Oil could spike to $200 a barrel due to turmoil in the Middle East and the Japanese earthquake's effects on global energy markets, says Russian Finance Minister Alexei Kudrin.
Libya's Civil War has cut 1.1 million barrels per day from the world's crude supply, according to The Telegraph.
Elsewhere in the region, Saudi Arabia has sent troops to Bahrain to help the Sunni monarchy keep Shi'ite dissidents under control, risking disputes with Iran, prompting Kudrin to predict the spike in oil prices, although he said it could be "short-lived."
Plus the shutdown of 11 reactors in Japan has cut power supply, thus forcing the country to import other fuels to keep its economy going.
"We think they will need an extra 200,000 bpd of fuel oil and light crude, as well liquefied natural gas," Eduardo Lopez from the International Energy Agency, tells The Telegraph.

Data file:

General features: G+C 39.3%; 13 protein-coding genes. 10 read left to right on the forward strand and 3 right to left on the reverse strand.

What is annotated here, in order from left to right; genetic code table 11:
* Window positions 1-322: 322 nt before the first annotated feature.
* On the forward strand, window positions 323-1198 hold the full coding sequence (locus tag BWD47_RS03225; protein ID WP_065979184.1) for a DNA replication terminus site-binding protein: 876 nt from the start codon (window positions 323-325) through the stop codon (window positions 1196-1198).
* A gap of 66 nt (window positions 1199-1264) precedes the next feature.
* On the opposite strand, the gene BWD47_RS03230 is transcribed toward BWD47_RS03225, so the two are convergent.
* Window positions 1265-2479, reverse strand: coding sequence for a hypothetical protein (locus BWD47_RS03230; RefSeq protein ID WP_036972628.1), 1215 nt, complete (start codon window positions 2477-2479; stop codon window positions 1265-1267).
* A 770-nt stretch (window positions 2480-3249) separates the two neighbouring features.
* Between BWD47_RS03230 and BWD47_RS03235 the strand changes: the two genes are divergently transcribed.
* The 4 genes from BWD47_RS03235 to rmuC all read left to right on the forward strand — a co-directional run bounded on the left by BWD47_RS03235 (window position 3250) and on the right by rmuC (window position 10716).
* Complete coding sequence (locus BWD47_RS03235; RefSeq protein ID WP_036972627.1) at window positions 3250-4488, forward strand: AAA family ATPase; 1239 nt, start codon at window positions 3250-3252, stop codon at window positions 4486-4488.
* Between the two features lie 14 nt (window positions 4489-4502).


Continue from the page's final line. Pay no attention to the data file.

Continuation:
Oil prices plunged Friday after Libya's foreign minister declared a cease-fire and said the government would stop military operations against rebels.
Benchmark crude swiftly dropped afterward on the New York Mercantile Exchange, with the price plunging about $3 in 15 minutes, or nearly 3 percent. West Texas Intermediate oil for April delivery fell 57 cents to $101.85 in morning trading on the Nymex. In London, Brent crude lost 55 cents at $114.10 per barrel on the ICE Futures Exchange.
Prices will stay volatile analysts say.
"There's just so much uncertainty," says PFGBest analyst Phil Flynn, according to the Associated Press. "Everyone's trading emotionally."
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